On January 25th, 2020, Canadians were still living their lives like they always had: commuting to the office, visiting friends, dining out, hugging loved ones, vacationing. But the announcement that day of Canada’s first COVID-19 case set in motion a chain of events that would soon change everything.
By March, with cases climbing, health officials began implementing a series of measures that would fundamentally alter how many Canadians live. Lockdowns and calls for physical distancing led to companies shifting to work from home, travel restrictions, mask-wearing rules, cancellation of major events, and video meetings replacing in-person interactions as people were asked to avoid seeing anyone, even loved ones.
Jack Jedwab, the president of the Association for Canadian Studies, says the biggest change to Canadians’ daily lives has been the isolation from friends, family and co-workers.
“I think at the root of a lot of that change is these limits on our mobility, which take different forms, whether it’s interacting with family and friends, or seeing people that we’re accustomed to seeing in our daily lives in person as opposed to on screens,” he said.
An online survey conducted for Jedwab’s group in September found that over 90 per cent of the 1,500 people polled said COVID-19 had changed their lives, with most citing the inability to see family and friends as the biggest factors.
While few Canadians have been untouched by the pandemic, Jedwab says women, newcomers to Canada and people who were already economically and socially vulnerable appear to have been among the most deeply affected, particularly by job losses.
Here’s a look at how COVID-19 has changed daily life for some Canadians of different groups:
For Bill VanGorder, a retired 78-year-old from Halifax, the pandemic put a temporary halt on his active social life and his favourite pastimes of volunteering in the local theatre and music scenes.
“Theatre people, as you may know, are people who love to hug, and not being able to hug in these times probably has been one of the most difficult things,” he said in a phone interview.
He considers himself lucky, because at least he and his wife Esther have each other, unlike many of his single friends who are completely isolated. Many older people, who are more at risk of severe complications from COVID-19, are struggling to stay connected with family or finding people to help them with household tasks.
VanGorder, who works with the Canadian Association of Retired Persons, also believes unclear government messaging, particularly on when older adults will get access to the vaccine, is “creating huge anxiety and mistrust in the system,” among already-nervous seniors.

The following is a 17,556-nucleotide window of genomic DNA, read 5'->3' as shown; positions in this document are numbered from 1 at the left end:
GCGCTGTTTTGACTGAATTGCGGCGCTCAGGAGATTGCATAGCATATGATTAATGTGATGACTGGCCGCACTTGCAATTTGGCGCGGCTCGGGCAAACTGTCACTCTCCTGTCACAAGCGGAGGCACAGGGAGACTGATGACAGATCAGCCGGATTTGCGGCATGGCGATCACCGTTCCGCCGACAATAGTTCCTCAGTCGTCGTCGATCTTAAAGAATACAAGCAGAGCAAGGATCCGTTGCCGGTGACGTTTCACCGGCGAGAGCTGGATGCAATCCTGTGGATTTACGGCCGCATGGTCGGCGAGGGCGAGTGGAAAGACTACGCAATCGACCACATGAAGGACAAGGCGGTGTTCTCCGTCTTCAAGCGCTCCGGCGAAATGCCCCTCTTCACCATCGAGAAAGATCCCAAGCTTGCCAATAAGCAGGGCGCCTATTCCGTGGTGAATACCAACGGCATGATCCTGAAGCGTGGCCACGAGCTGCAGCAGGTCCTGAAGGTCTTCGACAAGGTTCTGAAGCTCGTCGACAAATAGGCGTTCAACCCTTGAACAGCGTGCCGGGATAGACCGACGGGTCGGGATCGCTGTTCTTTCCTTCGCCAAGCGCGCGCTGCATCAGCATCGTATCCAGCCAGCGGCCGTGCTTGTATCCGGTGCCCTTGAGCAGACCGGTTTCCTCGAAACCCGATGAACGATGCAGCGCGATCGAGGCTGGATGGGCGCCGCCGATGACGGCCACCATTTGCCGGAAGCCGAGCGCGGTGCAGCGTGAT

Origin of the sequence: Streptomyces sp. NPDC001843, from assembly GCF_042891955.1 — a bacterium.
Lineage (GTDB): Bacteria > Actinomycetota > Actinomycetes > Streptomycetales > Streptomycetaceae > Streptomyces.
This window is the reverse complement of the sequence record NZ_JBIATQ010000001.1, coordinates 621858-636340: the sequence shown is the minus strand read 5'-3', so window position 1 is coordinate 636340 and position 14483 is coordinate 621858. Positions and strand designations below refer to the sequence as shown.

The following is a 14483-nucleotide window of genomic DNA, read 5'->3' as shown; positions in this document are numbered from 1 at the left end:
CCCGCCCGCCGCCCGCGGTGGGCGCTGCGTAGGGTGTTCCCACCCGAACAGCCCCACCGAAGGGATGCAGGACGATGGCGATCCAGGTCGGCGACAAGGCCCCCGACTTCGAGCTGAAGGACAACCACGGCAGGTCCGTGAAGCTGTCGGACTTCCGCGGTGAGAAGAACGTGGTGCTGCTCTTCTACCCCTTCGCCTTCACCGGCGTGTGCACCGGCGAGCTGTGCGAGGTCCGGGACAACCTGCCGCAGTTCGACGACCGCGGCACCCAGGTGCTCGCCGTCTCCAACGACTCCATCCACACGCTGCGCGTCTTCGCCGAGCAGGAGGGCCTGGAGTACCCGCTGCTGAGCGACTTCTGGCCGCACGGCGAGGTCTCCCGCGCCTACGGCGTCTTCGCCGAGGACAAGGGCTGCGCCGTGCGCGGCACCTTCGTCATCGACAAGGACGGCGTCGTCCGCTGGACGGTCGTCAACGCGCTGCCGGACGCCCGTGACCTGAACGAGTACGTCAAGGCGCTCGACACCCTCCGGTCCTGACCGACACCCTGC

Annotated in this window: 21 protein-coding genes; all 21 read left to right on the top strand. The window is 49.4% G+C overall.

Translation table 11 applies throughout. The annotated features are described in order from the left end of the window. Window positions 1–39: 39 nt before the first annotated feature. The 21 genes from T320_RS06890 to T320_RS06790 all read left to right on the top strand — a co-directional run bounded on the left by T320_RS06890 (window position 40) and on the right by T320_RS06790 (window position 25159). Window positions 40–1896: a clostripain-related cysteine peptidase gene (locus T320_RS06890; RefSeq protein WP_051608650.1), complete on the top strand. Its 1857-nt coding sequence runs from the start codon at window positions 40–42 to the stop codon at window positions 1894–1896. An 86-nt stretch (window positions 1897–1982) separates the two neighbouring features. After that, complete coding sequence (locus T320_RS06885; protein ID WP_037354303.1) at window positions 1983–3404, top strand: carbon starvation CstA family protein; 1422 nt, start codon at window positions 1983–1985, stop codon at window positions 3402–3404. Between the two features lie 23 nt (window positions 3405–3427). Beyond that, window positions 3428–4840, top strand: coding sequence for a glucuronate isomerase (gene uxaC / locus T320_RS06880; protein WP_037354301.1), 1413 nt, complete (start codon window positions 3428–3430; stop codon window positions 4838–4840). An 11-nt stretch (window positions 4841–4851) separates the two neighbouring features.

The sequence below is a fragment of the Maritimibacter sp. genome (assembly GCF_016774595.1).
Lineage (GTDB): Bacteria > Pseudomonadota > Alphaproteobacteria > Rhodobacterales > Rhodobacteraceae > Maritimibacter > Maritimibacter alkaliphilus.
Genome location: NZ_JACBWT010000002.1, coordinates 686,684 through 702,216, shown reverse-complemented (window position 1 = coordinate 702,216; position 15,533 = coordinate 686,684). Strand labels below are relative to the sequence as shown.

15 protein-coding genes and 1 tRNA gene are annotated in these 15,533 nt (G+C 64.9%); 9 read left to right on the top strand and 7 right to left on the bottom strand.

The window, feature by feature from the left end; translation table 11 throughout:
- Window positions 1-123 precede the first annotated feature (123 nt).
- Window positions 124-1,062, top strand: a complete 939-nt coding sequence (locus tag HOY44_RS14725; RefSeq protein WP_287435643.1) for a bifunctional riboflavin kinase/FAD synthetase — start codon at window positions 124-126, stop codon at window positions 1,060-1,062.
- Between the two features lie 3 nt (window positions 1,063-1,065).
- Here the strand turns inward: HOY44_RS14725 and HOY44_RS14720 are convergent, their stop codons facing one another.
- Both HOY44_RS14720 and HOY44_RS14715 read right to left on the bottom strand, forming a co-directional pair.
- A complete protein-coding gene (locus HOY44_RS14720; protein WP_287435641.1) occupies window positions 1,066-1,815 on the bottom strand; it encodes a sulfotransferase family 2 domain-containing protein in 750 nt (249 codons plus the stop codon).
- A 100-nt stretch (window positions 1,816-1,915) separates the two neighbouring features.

But while the pandemic has been hard, he says there have also been silver linings. He and many of his friends have been learning to use platforms such as Zoom and FaceTime, which help seniors stay in touch with relatives and connect with their communities.
“We think the positive thing is that, of course, this knowledge will continue after COVID and will be a real step forward, so that older adults can feel more involved in everything that’s going on around them,” he said.
The first thing he’ll do when things get back to normal is to hug his grandchildren and theatre friends, he said.
As classes have moved online, many students have had to adapt to living and studying in small spaces and being isolated from friends and campus life at a stage when forging lifelong friendships and social networks can be crucial.
Small living quarters, the inability to travel home, financial fears and uncertainties about the job market have contributed to a “greater sense of isolation” for many students, according to Bryn de Chastelain, an Ontario resident studying at St. Mary’s University in Halifax and the chair of the Canadian Alliance of Student Associations.
While he believes schools have done their best to support students, de Chastelain says many students have seen their mental health suffer.
“A number of students are really struggling with having to learn from home and learn online, and I think that a number of strategies that students are used to taking up are very difficult to replicate in the online environment,” he said.
Schools across the country were shut down for several months in the spring, ushering in a challenging time for parents who were suddenly forced to juggle full-time child care, work and keeping their families safe.